More seriously, on a personal side, if I cannot come up with a cogent and persuasive argument as to why everything I believe is *wrong*, then it's a clear signal to me that I've not examined my philosophy closely enough.

David Friedman writes:

Re Mike and Stanley and reason 5:

Limbaugh's initial insult had nothing much to do with Fluke wanting other people to pay for her contraception. But the revised version, "prostitute" instead of "slut," did. It still didn't make much sense, since although she wanted other people to pay the cost of her sex, she wasn't offering to have sex with the people who paid it. But that was the basis, however confused, of Limbaugh's revised insult.

On the question of whether she was asking for "insurance," I think the answer is that she was not. Insurance converts a low probability of a high cost into a certainty of a low cost--that doesn't fit paying for contraception, even if the payment comes from an insurance company. She was asking to have the cost of her contraception spread over other payers who didn't want contraception.

MikeP writes:

Limbaugh's initial insult had nothing much to do with Fluke wanting other people to pay for her contraception.

I am not going to try to defend Rush Limbaugh's rationality nor his proper use of words. But reading three pages of exerpts from his (apparently since removed) transcripts shows that every single sentence of criticism hinges on reason 5, including his first use of "slut" and "prostitute":

What does it say about the college co-ed Sandra Fluke, who goes before a congressional committee and essentially says that she must be paid to have sex, what does that make her? It makes her a slut, right? It makes her a prostitute. She wants to be paid to have sex. She's having so much sex she can't afford the contraception. She wants you and me and the taxpayers to pay her to have sex. What does that make us? We're the pimps.... The johns? We would be the johns? No! We're not the johns...Yeah, that's right. Pimp's not the right word. Okay, so she's not a slut. She's "round heeled."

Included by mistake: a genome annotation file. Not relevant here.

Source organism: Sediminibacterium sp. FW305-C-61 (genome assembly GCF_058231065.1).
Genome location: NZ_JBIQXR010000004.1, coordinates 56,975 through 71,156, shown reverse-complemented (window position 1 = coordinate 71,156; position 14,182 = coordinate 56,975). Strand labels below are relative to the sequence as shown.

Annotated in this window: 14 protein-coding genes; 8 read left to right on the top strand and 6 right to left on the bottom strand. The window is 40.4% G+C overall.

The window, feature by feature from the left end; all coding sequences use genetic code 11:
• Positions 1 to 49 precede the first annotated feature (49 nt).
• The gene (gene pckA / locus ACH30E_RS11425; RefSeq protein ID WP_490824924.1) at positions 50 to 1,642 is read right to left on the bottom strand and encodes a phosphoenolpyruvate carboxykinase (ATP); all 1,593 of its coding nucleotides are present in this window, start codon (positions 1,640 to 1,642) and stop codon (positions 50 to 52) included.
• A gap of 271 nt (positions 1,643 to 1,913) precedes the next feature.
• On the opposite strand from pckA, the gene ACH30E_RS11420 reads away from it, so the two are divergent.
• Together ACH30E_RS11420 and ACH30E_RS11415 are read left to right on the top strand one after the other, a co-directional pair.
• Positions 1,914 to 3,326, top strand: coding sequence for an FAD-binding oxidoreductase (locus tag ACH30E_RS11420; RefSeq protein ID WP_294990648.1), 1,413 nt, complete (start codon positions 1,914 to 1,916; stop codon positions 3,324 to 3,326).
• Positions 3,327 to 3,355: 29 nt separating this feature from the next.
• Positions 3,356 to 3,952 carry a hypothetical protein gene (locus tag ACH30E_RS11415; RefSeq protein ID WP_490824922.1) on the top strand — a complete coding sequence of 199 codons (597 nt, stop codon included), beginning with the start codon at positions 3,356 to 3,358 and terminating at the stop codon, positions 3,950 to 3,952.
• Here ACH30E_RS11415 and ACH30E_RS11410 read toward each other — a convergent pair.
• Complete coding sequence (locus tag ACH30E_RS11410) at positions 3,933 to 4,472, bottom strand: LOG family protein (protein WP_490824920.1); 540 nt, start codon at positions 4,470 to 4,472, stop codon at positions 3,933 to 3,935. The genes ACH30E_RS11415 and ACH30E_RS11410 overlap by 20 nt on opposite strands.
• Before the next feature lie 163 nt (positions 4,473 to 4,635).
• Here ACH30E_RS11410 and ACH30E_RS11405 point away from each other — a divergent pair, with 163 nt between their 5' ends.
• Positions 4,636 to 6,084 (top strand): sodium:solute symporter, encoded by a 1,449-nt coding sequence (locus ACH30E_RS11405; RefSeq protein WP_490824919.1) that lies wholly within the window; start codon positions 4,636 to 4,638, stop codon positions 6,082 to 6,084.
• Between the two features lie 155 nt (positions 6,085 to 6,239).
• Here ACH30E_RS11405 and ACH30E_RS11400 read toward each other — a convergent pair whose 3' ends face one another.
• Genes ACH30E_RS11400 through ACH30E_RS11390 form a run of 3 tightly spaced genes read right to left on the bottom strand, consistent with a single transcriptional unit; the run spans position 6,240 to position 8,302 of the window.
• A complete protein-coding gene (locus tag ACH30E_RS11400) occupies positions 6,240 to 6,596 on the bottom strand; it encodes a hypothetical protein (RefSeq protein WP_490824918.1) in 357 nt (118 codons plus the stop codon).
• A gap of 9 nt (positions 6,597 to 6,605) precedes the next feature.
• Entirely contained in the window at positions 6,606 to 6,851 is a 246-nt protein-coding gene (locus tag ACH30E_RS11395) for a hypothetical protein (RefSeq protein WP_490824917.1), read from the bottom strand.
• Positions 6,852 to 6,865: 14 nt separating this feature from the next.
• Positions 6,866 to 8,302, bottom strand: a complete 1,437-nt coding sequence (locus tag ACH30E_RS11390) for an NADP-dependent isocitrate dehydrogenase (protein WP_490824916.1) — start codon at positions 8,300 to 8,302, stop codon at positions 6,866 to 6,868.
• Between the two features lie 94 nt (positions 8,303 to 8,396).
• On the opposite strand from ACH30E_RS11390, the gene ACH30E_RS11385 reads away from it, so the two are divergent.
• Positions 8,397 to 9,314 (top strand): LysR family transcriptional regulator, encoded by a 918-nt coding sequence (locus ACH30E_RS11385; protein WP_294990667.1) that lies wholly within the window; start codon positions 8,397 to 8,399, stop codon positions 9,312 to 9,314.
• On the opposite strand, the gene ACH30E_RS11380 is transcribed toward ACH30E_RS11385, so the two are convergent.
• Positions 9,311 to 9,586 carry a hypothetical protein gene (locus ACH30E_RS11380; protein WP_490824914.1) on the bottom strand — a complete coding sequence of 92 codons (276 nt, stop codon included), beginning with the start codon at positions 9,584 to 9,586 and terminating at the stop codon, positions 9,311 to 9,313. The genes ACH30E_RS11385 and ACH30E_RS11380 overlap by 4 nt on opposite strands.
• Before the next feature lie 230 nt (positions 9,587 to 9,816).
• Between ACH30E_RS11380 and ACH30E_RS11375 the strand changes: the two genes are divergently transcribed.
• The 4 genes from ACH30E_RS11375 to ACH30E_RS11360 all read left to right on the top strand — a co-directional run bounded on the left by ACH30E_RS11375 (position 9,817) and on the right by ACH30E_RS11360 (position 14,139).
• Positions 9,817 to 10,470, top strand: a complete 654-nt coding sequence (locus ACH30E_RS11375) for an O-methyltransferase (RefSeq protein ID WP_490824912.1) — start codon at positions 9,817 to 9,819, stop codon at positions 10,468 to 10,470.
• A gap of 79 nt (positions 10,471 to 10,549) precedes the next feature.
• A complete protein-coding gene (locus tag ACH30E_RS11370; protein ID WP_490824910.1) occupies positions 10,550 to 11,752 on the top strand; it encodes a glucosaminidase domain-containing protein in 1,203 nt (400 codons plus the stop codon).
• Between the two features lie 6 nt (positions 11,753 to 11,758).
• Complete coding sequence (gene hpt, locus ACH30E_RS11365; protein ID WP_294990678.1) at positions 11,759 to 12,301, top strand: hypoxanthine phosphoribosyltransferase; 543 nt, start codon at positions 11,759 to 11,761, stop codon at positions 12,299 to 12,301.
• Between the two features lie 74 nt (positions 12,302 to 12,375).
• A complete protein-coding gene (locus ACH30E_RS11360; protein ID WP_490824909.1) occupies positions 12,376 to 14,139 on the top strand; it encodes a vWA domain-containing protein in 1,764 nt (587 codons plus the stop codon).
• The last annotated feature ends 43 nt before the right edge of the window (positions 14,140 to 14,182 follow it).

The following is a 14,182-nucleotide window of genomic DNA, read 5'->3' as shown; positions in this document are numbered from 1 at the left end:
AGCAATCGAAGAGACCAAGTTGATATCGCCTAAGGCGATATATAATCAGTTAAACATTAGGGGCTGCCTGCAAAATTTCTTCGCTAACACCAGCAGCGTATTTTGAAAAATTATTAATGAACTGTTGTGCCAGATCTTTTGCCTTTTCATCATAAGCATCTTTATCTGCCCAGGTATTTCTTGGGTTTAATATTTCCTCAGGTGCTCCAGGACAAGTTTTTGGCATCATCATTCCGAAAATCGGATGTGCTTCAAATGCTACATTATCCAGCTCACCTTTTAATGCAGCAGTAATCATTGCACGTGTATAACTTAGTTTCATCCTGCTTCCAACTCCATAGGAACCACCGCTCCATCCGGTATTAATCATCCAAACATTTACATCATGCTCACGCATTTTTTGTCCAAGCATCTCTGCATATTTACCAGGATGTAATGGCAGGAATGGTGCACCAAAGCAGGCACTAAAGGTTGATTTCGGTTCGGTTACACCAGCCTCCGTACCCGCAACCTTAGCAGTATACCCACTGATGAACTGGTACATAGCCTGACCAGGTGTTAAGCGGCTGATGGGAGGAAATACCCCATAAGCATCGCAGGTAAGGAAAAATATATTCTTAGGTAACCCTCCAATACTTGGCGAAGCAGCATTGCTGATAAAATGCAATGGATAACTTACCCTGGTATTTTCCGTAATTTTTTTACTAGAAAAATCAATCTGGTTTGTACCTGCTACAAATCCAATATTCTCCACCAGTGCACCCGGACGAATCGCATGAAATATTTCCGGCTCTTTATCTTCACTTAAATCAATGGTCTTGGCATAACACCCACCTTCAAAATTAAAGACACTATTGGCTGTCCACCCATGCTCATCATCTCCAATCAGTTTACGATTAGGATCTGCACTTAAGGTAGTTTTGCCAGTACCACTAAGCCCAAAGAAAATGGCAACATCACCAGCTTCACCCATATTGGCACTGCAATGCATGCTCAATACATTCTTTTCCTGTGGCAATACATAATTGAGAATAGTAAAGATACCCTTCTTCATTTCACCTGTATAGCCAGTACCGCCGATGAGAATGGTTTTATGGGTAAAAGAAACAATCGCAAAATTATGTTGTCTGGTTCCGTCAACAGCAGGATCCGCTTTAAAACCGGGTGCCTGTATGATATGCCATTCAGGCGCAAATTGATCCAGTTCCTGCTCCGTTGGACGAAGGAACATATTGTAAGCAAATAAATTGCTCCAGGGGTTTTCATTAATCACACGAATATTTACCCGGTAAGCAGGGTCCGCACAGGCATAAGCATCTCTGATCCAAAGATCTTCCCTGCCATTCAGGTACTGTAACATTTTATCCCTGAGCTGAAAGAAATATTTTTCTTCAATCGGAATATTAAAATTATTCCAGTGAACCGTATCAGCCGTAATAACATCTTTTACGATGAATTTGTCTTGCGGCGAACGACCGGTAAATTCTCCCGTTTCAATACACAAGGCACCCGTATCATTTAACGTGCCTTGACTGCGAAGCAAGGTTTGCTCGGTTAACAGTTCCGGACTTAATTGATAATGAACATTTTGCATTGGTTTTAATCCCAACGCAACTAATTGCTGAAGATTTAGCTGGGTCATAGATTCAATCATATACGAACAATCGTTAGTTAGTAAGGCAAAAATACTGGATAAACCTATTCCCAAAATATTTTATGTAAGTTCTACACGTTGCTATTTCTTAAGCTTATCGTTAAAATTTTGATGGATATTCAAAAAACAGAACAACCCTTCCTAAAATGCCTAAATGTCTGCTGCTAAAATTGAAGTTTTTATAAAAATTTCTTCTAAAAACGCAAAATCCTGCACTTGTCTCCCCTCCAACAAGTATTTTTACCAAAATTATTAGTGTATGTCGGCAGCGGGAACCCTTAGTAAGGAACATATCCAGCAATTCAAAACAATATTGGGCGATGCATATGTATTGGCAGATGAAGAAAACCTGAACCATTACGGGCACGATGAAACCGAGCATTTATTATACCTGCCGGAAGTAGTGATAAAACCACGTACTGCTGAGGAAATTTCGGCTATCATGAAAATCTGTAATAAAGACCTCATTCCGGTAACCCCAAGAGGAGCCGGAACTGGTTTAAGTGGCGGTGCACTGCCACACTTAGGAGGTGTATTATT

You can see that he's thrashing around for words here, so you might excuse his inept use of "slut" before refining it to the slightly less inept "prostitute" along with his inept use of "john" and "pimp".

Nonetheless, without reason 5, he would not have brought the insults, nor would it even be on his show. Of course, without reason 5, the issue wouldn't be in front of a congressional committee either.

Snorri Godhi writes:

David Friedman:
"She was asking to have the cost of her contraception spread over other payers who didn't want contraception."

This is going off-topic, but maybe somebody can help me here: who are those other payers? as I understand, Fluke was asking that her college be forced to pay for her contraception. If the college is forced to do so, it will recoup the cost by raising tuition fees. So the other payers are other students at her college who pay less for contraception than she does. If Fluke uses the average amount of contraception for her college (and keep in mind that the average amount would go up if contraception is free), then she won't save anything. (That in itself suggests that she estimates using more than the average amount of contraception.)

Am I missing something? is there a scheme by which the cost can be passed on to taxpayers?